Exposure to traffic-related fine particulate matter air pollution (tr-PM2.5) has been associated with adverse health outcomes including preterm birth and low birthweight. In-vehicle exposure to tr-PM2.5 can contribute substantially to total tr-PM2.5 exposure. Because average commuting habits of women differ from men, a research gap is estimating in-vehicle tr-PM2.5 exposures for women commuters. For 46 women commuters in the Washington, D.C. metro area, we measured personal exposure to PM2.5 during all vehicle trips taken in a 48-h sampling period. We also measured 48-h integrated PM2.5 chemical constituents including black carbon and zinc. We identified trip times using vehicle monitors, specifically on-board diagnostics data loggers and dashboard cameras. For 386 trips, we estimated associations between PM2.5 exposure and trip characteristics using linear mixed models accounting for participant, day, and time of day. Additionally, we estimated associations between rush hour trip PM2.5 and 48-h integrated PM2.5 chemical constituents using linear models. Exposure to PM2.5 during trips was 1.9 μg/m3 (95% confidence interval (CI): 0.9, 2.9) higher than non-trip exposures and rush hour trip exposures were 3.2 μg/m3 (95% CI: 1.8, 4.6) higher than non-trip exposures on average. We did not find differences in PM2.5 exposure by trip length. Although concentrations of tr-PM2.5 chemical constituents were generally positively associated with rush hour trip PM2.5, associations were weak indicating that other settings contribute to total tr-PM2.5 exposure. Our study demonstrates the utility of combining vehicle monitors and personal PM2.5 monitors for estimating personal exposure to tr-PM2.5. Future work will investigate whether additional data collected by vehicle monitors, such as traffic and speed, can be leveraged to better understand tr-PM2.5 exposure among commuters.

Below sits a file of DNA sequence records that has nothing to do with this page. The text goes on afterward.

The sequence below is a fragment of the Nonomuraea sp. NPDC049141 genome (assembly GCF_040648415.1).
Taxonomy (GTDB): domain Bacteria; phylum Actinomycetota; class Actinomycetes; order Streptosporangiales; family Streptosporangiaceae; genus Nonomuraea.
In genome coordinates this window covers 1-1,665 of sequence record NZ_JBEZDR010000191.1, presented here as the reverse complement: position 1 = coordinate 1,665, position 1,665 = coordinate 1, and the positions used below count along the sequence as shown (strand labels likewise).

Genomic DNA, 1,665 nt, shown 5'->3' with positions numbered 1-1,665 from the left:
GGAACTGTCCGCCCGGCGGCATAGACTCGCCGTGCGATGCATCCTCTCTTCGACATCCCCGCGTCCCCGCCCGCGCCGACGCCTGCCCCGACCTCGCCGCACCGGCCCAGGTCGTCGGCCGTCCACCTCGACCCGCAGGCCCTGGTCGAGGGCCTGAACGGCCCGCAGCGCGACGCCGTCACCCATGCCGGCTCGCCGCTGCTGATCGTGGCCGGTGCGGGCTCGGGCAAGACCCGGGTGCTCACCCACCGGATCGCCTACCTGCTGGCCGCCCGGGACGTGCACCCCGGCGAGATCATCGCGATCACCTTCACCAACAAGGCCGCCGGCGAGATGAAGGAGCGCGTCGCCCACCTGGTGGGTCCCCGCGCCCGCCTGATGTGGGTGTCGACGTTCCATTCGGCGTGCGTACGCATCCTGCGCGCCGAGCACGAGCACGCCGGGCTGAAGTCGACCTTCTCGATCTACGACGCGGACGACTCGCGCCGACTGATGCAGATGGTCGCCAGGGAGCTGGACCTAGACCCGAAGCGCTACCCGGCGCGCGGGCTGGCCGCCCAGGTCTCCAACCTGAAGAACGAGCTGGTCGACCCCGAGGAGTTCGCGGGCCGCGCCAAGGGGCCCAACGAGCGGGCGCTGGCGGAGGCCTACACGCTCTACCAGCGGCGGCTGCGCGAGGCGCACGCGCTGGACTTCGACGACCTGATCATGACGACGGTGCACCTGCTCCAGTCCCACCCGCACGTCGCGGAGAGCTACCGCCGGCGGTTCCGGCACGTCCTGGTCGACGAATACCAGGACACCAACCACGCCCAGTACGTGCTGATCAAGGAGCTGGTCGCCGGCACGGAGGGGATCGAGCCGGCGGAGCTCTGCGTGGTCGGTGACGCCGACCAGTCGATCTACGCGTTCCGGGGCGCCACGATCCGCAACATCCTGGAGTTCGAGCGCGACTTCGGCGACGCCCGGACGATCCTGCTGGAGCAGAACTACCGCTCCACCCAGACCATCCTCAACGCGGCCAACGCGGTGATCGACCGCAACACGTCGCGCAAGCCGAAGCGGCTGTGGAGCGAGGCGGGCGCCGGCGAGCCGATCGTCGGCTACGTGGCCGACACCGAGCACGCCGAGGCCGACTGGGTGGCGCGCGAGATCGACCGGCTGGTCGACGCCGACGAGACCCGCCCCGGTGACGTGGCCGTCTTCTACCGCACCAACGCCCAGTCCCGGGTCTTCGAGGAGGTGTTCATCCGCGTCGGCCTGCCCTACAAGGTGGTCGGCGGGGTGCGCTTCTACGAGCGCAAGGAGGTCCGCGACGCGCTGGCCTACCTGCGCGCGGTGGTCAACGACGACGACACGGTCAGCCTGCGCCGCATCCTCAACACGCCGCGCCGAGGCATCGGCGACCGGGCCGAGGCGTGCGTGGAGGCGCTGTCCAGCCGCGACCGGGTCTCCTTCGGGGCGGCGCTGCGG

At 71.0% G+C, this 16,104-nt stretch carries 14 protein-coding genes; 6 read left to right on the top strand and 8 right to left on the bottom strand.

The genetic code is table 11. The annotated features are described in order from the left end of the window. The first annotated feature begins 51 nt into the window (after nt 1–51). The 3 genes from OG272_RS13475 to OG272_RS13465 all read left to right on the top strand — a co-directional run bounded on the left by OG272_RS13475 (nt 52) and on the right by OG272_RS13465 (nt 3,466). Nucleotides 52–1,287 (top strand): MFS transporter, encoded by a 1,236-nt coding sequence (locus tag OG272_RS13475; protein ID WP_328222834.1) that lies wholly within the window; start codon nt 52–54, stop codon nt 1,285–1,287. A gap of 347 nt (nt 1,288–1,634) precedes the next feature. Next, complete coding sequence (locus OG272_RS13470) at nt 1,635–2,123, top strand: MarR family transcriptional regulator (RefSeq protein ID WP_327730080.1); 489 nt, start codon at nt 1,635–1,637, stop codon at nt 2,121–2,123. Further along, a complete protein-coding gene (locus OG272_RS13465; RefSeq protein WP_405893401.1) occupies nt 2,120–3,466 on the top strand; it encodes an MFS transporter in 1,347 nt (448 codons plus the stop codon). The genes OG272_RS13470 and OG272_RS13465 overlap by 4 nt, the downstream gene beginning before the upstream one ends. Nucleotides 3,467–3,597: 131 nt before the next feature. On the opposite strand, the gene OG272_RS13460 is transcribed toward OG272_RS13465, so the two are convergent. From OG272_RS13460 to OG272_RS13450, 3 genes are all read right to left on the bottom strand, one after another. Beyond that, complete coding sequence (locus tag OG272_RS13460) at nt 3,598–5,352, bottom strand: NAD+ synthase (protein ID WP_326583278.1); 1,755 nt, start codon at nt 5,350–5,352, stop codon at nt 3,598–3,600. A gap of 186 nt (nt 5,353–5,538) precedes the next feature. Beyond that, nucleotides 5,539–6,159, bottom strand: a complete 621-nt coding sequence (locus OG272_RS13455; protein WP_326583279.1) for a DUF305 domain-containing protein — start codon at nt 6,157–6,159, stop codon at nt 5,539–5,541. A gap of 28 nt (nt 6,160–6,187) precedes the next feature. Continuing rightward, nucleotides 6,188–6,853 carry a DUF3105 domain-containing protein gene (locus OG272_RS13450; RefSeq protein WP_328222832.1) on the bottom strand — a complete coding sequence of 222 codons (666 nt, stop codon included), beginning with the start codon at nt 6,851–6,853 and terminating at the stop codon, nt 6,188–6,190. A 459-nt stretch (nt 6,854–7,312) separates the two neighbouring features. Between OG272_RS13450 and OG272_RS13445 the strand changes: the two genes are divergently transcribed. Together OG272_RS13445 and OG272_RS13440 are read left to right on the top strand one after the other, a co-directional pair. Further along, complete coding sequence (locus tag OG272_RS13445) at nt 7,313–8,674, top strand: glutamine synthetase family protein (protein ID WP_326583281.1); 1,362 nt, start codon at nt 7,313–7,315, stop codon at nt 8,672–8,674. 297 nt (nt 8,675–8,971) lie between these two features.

Keywords: Air pollution; Commuting; Particulate matter; Personal exposure; Traffic; Vehicles.
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